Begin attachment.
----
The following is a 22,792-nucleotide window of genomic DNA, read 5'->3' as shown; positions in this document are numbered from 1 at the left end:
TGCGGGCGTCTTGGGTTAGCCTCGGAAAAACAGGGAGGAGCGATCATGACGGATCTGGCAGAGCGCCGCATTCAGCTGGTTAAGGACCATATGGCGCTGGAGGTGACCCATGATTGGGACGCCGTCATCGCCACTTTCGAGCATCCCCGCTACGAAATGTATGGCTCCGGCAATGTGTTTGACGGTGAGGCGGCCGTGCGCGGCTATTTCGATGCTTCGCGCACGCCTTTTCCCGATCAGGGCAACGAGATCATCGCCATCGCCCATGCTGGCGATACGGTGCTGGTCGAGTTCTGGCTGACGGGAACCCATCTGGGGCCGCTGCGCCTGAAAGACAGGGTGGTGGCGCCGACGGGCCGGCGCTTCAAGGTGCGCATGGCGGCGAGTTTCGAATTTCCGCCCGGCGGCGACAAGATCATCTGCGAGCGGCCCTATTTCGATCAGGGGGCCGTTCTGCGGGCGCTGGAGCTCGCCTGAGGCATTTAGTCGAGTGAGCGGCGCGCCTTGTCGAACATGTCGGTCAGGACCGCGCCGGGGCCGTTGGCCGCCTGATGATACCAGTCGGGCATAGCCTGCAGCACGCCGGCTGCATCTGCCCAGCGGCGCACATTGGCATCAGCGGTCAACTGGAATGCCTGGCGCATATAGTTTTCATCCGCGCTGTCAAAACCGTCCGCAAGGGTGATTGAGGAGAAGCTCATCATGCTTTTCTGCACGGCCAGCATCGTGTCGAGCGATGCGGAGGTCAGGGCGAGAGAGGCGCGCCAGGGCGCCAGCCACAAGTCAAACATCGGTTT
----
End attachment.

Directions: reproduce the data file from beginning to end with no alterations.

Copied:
The following is a 22,792-nucleotide window of genomic DNA, read 5'->3' as shown; positions in this document are numbered from 1 at the left end:
TGCGGGCGTCTTGGGTTAGCCTCGGAAAAACAGGGAGGAGCGATCATGACGGATCTGGCAGAGCGCCGCATTCAGCTGGTTAAGGACCATATGGCGCTGGAGGTGACCCATGATTGGGACGCCGTCATCGCCACTTTCGAGCATCCCCGCTACGAAATGTATGGCTCCGGCAATGTGTTTGACGGTGAGGCGGCCGTGCGCGGCTATTTCGATGCTTCGCGCACGCCTTTTCCCGATCAGGGCAACGAGATCATCGCCATCGCCCATGCTGGCGATACGGTGCTGGTCGAGTTCTGGCTGACGGGAACCCATCTGGGGCCGCTGCGCCTGAAAGACAGGGTGGTGGCGCCGACGGGCCGGCGCTTCAAGGTGCGCATGGCGGCGAGTTTCGAATTTCCGCCCGGCGGCGACAAGATCATCTGCGAGCGGCCCTATTTCGATCAGGGGGCCGTTCTGCGGGCGCTGGAGCTCGCCTGAGGCATTTAGTCGAGTGAGCGGCGCGCCTTGTCGAACATGTCGGTCAGGACCGCGCCGGGGCCGTTGGCCGCCTGATGATACCAGTCGGGCATAGCCTGCAGCACGCCGGCTGCATCTGCCCAGCGGCGCACATTGGCATCAGCGGTCAACTGGAATGCCTGGCGCATATAGTTTTCATCCGCGCTGTCAAAACCGTCCGCAAGGGTGATTGAGGAGAAGCTCATCATGCTTTTCTGCACGGCCAGCATCGTGTCGAGCGATGCGGAGGTCAGGGCGAGAGAGGCGCGCCAGGGCGCCAGCCACAAGTCAAACATCGGTTT